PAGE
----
Succulents are a staple of water-wise gardens, as they are hardy and easy to grow – a wonderful solution for those without green thumbs! However, you don’t need to give up beauty for convenience, as there are a host of indigenous succulents with beautiful flowers out there.
Read more: How to propagate succulents from leaves
Crassula capitella (Red flames)
As the common name suggests, red flames has thick leaves that start out bright green and develop into an intense fiery red as they mature – if the plant gets lots of sun. Not only do these crassulae have interesting leaves, but they also carry small (mostly white) flowers on thick stems during summertime. There are five subspecies, so chat to your local nursery to find out which one will suit your garden best.
Bulbine latifolia (Broad-leaved bulbine)
A favourite among low-maintenance gardeners, these plants have clusters of bright yellow flowers that grow near the top of their inflorescence. The cheery flowers attract bees and other insects, and the plants spread easily.
Cotyledon tomentosa (Bear’s paw)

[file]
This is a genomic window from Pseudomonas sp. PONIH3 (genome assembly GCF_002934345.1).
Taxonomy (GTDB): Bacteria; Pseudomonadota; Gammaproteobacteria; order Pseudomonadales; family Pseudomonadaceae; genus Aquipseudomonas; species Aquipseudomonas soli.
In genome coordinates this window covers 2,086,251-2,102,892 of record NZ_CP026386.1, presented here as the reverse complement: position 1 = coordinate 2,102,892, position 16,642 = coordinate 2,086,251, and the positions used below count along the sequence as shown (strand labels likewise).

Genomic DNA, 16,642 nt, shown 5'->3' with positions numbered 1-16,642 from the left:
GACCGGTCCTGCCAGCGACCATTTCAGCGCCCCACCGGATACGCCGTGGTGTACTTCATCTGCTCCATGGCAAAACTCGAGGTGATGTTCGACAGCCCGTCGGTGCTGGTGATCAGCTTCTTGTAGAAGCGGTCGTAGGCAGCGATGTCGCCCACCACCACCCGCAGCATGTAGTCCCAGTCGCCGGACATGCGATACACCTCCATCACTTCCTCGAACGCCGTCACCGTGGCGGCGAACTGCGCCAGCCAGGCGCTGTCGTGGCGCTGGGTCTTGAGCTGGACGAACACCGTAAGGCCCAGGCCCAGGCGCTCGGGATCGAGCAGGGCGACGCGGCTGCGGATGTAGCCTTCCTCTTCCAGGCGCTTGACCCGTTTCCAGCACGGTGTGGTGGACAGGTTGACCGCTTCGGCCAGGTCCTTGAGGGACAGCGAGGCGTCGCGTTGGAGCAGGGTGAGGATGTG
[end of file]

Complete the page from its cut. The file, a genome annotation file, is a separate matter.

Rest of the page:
The flowering succulents have bell-shaped flowers ranging from light yellow, orange, orange-red or pink. The leaves of the shrublet are hairy, with multiple triangular red-tinted tips, giving it the appearance of bear claws.
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Cotyledon orbiculata (Pig’s ears)
Looking for a handsome plant that grows well in a pot or in your garden? The pig’s ears plant has flat grey-green leaves that grow near the ground, with a longer stem that shoots up and carries red tubular flowers, making them look like small bells drooping down. Rarer varieties bear orange or yellow flowers.
Carpobrotus edulis (Sour fig)
This flowering succulent ticks all the boxes – these are low-maintenance, water-wise plants that work well as ground cover in even the most difficult areas. It has singular yellow flowers that fade to a pale pink during late winter and springtime.
Aptenia cordifolia (Baby sun rose)
This versatile plant carries bright flowers that range anywhere between purple and red, but they mostly manifest in a brilliant magenta colour. The leaves are glossy and thick, making it an ideal succulent ground cover even when it’s not in flower.
Crassula multicava (Fairy crassula)
The fairy crassula lives up to its common name by carrying dainty star-shaped white flowers. The leaves are generally round or oval-shaped and glossy, and when planted in large quantities these succulents will provide you with a uniform mat of ground cover.